Caring for pets with epilepsy

The UK’s leading vet charity, PDSA share advice for pet owners on how to care for pets with epilepsy.

Would you know what to do if you pet has a seizure? Many of the illness’s pets can suffer from are the same as those we might develop too.

Epilepsy is one example and in their Pet Care Column this week, the PDSA advise that although there is no cure, it can be controlled and managed.

PDSA Vet, Olivia Anderson-Nathan, said: “It can be very distressing to see your beloved pet have a seizure. They occur when large groups of nerve cells in the brain suddenly fire at the same time.

“In younger pets, seizures are often due to “idiopathic”, or primary, epilepsy. The exact cause of this condition is unknown, but it is often manageable with medication. Other causes can include tumours, trauma or inflammation in the brain.”

Idiopathic epilepsy is hereditary, but can be more common in certain dog breeds, such as Border Terriers, Poodles, German Shepherds, Collies, Golden Retrievers and Labradors.

The PDSA advise that pets can usually have their first seizure between six months and six years of age.

“Sometimes, a pet will behave in an unusual way before the seizure. Signs include restlessness, whining, shaking or hiding. This is known as an ‘aura’. In a full seizure, the pet usually will fall on their size and lose awareness of their surroundings. They may kick or paddle their limbs and lose control of their bladder and bowels.”

Olivia’s top tips if a pet has a seizure include:

  • Switch off the TV, radio and any bright lights to create a calmer environment.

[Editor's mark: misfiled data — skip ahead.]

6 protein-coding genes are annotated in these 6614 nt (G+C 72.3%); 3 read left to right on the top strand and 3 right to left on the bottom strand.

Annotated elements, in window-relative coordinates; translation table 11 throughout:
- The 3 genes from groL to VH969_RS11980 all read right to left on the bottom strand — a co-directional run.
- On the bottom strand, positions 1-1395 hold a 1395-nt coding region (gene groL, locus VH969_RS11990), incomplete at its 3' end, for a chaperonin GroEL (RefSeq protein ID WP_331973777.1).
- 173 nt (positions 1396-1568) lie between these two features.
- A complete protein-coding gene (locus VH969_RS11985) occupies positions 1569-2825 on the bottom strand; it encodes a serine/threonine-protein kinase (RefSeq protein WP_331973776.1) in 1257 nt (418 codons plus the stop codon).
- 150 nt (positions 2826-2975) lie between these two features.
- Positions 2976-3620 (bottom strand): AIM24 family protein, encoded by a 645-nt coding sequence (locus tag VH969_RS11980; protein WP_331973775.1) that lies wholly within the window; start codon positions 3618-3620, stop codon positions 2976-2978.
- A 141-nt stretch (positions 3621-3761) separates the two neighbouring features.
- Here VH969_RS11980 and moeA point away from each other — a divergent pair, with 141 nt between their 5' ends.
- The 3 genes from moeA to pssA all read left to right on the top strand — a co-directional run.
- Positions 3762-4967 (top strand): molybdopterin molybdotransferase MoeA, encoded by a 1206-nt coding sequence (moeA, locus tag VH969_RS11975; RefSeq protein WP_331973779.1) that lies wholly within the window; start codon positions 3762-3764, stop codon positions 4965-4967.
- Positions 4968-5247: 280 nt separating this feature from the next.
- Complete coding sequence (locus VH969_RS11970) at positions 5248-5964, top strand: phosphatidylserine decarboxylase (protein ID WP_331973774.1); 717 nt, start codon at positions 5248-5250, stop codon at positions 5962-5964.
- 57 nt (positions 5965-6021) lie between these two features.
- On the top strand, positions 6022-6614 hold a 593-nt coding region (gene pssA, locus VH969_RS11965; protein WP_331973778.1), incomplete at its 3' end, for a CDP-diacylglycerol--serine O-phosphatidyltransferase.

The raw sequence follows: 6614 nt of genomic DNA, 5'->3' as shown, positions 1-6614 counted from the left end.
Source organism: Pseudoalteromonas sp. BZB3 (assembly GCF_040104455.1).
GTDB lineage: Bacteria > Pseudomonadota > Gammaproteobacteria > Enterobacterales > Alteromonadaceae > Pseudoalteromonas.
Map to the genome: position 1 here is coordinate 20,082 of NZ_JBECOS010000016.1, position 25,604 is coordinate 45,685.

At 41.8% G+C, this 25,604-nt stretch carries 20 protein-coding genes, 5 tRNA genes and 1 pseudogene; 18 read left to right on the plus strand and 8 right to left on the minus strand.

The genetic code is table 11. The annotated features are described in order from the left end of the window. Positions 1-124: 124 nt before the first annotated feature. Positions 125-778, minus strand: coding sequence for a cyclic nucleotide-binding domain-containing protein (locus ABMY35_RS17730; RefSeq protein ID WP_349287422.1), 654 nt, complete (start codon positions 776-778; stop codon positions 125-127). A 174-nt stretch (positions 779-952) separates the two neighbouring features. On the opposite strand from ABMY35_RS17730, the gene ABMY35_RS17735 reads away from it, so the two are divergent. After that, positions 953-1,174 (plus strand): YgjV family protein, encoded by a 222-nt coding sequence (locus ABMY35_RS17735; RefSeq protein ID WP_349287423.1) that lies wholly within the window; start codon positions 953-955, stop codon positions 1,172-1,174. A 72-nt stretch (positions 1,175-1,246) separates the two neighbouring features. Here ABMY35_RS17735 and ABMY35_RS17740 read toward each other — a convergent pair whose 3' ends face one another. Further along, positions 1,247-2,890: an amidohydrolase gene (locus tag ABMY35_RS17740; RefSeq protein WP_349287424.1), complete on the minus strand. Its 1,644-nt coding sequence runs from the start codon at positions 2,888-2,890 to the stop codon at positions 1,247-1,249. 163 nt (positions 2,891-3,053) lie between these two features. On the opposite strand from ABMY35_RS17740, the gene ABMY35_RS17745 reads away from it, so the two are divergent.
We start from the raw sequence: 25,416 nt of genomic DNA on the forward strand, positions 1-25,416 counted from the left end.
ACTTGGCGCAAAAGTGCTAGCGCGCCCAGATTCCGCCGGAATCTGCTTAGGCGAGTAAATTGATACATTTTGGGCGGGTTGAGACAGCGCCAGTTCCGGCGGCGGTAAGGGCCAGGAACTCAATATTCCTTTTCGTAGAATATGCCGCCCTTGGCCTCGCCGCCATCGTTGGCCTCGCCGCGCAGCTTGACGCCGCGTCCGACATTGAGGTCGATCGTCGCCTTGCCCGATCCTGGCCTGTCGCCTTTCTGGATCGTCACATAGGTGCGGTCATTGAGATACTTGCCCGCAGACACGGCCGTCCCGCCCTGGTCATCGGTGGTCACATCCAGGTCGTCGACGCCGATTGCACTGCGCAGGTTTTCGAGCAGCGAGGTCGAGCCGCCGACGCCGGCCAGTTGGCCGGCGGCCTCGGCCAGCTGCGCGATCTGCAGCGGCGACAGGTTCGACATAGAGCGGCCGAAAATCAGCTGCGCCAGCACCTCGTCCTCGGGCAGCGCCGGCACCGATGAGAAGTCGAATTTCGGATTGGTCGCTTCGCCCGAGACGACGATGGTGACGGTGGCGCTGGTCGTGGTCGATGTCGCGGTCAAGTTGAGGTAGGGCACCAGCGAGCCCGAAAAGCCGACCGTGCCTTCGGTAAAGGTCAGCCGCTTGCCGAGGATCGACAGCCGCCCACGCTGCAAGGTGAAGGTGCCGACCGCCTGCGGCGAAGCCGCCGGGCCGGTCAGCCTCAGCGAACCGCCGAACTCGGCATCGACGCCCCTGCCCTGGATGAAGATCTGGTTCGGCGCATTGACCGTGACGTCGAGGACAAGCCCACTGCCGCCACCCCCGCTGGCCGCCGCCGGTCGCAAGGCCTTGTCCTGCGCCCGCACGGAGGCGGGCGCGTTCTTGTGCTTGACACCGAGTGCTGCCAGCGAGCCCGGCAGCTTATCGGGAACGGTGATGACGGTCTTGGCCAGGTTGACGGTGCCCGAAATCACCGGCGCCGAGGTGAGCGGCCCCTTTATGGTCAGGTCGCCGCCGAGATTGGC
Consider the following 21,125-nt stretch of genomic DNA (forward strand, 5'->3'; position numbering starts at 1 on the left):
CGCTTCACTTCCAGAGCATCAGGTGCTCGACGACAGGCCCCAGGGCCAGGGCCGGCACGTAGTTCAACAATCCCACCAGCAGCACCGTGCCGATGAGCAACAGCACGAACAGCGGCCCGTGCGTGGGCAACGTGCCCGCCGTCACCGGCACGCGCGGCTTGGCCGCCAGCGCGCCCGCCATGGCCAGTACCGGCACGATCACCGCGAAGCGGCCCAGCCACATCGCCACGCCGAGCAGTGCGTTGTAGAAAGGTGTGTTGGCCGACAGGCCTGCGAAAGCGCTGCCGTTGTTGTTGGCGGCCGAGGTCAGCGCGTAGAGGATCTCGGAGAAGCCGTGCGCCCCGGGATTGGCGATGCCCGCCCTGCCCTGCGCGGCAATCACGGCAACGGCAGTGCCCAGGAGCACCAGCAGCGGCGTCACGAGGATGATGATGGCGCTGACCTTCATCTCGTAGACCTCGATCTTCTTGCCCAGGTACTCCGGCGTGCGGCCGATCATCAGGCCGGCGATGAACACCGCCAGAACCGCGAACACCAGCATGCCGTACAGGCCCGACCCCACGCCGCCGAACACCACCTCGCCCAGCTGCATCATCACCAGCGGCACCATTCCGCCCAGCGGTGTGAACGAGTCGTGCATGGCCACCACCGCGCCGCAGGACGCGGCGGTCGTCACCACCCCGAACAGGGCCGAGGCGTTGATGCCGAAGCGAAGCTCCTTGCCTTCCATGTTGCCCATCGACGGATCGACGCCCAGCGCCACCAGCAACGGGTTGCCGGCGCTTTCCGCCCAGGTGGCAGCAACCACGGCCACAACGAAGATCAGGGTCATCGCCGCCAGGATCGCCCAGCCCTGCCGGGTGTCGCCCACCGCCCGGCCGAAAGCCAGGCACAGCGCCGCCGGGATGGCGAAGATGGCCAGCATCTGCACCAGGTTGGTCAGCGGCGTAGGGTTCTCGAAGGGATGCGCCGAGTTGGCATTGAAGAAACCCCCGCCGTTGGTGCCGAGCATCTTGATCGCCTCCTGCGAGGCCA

• Move hazards such as furniture to prevent them hurting themselves.
  • Do not try to move or touch your pet until they are recovered.
  • But do move them onto the floor if they are at risk of falling.
  • Time how long the fit lasts for, or film it on your phone to show your vet.
  • Be careful, as fitting pets can hurt themselves or you because they are not aware of what they are doing.
  • If a fit lasts longer than two minutes, or your pet has more than one seizure in 24 hours, contact your vet immediately.

Olivia adds: “Once the seizure is over, pets often feel disorientated and may be unsteady on their feet. Stay close to them at this time as your presence will be a comfort while they regain consciousness.

“Make a note of when the seizure occurred, the signs your pet showed whilst it was happening and how long it lasted to give to your vet. They will assess your pet and, if they suspect epilepsy can run tests to rule out the possible causes.

“If idiopathic epilepsy is diagnosed, your vet can discuss treatment based on how often and how severe your pet’s seizures are. Although there is no cure for idiopathic epilepsy, it’s often possible to reduce the number of seizures a pet is having so they can enjoy a good quality of life. Affected pets should not be bred from.”

The PDSA advise that with the right treatment, and ongoing check-ups, plus understanding and care from owners, pets with epilepsy can enjoy long and happy lives.